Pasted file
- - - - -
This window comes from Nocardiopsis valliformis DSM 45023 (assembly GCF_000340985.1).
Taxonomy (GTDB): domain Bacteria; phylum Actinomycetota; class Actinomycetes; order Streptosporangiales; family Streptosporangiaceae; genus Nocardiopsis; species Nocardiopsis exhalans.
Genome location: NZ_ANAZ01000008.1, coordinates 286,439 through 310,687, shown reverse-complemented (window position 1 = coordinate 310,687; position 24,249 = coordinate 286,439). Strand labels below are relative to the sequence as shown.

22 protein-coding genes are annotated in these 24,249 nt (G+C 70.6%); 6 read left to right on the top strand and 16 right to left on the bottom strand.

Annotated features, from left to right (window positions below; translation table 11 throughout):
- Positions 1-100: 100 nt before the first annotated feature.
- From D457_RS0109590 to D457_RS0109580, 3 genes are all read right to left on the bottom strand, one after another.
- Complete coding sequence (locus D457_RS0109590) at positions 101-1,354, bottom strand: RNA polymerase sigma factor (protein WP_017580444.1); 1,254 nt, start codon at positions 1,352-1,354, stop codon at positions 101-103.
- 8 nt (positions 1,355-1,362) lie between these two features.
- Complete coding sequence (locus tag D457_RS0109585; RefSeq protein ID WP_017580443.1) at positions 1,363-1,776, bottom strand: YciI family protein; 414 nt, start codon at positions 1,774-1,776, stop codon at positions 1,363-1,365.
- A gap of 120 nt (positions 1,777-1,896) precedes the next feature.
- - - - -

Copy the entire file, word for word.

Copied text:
This window comes from Nocardiopsis valliformis DSM 45023 (assembly GCF_000340985.1).
Taxonomy (GTDB): domain Bacteria; phylum Actinomycetota; class Actinomycetes; order Streptosporangiales; family Streptosporangiaceae; genus Nocardiopsis; species Nocardiopsis exhalans.
Genome location: NZ_ANAZ01000008.1, coordinates 286,439 through 310,687, shown reverse-complemented (window position 1 = coordinate 310,687; position 24,249 = coordinate 286,439). Strand labels below are relative to the sequence as shown.

22 protein-coding genes are annotated in these 24,249 nt (G+C 70.6%); 6 read left to right on the top strand and 16 right to left on the bottom strand.

Annotated features, from left to right (window positions below; translation table 11 throughout):
- Positions 1-100: 100 nt before the first annotated feature.
- From D457_RS0109590 to D457_RS0109580, 3 genes are all read right to left on the bottom strand, one after another.
- Complete coding sequence (locus D457_RS0109590) at positions 101-1,354, bottom strand: RNA polymerase sigma factor (protein WP_017580444.1); 1,254 nt, start codon at positions 1,352-1,354, stop codon at positions 101-103.
- 8 nt (positions 1,355-1,362) lie between these two features.
- Complete coding sequence (locus tag D457_RS0109585; RefSeq protein ID WP_017580443.1) at positions 1,363-1,776, bottom strand: YciI family protein; 414 nt, start codon at positions 1,774-1,776, stop codon at positions 1,363-1,365.
- A gap of 120 nt (positions 1,777-1,896) precedes the next feature.